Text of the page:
The High Court agreed that the totality of the evidence supported the conclusion the Board had considered and approved the draft announcement.  Section 251A of the Corporations Act 2001 (Cth) requires:

  • the company keep minutes of directors’ meetings
  • the minutes of each meeting must be signed within one month of the meeting by the chair of that meeting or the chair of the next meeting, and
  • a minute signed is evidence of the proceeding to which it relates unless the contrary is proved.

The minutes of the February 2001 Board meeting were not signed within one month of that meeting but were signed at the April 2001 Board meeting. The April 2001 Board minutes showed that the directors at that meeting, by confirming the February 2001 minutes, had accepted the accuracy of the February 2001 minutes, which recorded that the announcement had been considered and approved.

At the trial, the directors proved that the February 2001 Board minutes were inaccurate in a number of respects, however the High Court decided:

  • that while the minutes may not have attracted the Corporations Act 2001 (Cth) presumption (in section 251A since they were signed more than 30 days after the meeting), they were nevertheless admissible business records, and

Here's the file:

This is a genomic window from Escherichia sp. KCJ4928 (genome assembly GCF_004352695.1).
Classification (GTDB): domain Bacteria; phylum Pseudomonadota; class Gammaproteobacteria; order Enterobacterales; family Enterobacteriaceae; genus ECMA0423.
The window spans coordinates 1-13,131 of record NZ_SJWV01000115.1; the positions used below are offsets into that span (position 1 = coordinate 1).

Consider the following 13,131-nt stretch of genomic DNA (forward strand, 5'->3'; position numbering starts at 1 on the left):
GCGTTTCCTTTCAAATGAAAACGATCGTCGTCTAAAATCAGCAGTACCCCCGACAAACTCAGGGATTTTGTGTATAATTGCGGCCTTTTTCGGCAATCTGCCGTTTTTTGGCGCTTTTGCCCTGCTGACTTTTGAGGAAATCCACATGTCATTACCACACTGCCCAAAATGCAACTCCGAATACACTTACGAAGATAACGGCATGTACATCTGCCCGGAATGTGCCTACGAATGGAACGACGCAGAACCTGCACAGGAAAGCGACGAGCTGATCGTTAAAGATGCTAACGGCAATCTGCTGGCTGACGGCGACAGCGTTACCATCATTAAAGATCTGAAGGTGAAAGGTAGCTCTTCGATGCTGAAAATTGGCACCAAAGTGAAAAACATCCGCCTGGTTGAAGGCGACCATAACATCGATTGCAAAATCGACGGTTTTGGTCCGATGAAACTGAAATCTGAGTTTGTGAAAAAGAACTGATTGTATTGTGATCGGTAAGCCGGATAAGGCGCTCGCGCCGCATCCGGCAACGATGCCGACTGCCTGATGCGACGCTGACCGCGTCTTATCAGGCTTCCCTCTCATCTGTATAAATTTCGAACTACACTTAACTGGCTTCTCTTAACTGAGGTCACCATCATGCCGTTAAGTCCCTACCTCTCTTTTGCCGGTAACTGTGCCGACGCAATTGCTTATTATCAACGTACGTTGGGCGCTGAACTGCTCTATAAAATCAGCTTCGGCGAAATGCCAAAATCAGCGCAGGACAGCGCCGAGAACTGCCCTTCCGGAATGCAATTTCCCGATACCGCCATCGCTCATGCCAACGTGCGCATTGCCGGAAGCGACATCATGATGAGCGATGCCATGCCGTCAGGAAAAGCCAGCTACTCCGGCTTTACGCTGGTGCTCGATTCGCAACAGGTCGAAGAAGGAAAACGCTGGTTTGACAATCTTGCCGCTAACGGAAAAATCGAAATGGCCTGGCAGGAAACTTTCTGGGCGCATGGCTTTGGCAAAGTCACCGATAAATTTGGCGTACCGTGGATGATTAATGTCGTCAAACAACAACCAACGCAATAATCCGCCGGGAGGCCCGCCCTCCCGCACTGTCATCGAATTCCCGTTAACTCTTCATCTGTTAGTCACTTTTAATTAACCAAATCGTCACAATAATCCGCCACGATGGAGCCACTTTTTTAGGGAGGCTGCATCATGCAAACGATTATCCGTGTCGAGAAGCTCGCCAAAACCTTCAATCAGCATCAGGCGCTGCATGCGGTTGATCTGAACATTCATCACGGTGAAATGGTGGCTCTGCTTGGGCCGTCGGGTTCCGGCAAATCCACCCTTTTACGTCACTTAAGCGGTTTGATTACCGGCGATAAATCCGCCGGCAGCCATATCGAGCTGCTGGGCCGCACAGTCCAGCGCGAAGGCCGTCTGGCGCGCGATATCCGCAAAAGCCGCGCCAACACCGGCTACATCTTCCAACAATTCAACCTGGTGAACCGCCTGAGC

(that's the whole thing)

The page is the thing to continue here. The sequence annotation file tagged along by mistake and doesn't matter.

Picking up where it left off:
• there was no evidence that the minutes so far as they related to the approval of the announcement were inaccurate.

The High Court also noted there was a complete absence of any protest by the directors concerning:

  • the record which indicated the announcement had been considered and approved, and
  • the contents of the announcement after it was released and published by ASX.

Model litigant

The model litigant doctrine requires ASIC and other Commonwealth agencies to litigation, to act fairly, with complete propriety and in accordance with the highest professional standards. The High Court considered the failure of ASIC to call a particular witness which ‘may’ have been detrimental to its case was not fatal to its case because:

  • the directors were aware of the witness
  • the directors had been provided with an extract of his statement, and
  • it could not demonstrate the directors suffered any ‘unfairness’ to their case as a result of ASIC’s failure to call the witness.


The critical lessons to be learned from this case are:

  • directors must pay vigilant attention to the business of each Board meeting
  • directors must interrogate management thoroughly and obtain sufficient information on key issues before making decisions
  • every ASX announcement should be thoroughly verified before being released to the market, to ensure its contents are not misleading or deceptive, and
  • the minutes of each Board meeting are a critical record of the business of the meeting and should be carefully and critically reviewed by all directors who attended the meeting before they are approved.


Focus covers legal and technical issues in a general way. It is not designed to express opinions on specific cases. Focus is intended for information purposes only and should not be regarded as legal advice. Further advice should be obtained before taking action on any issue dealt with in this publication.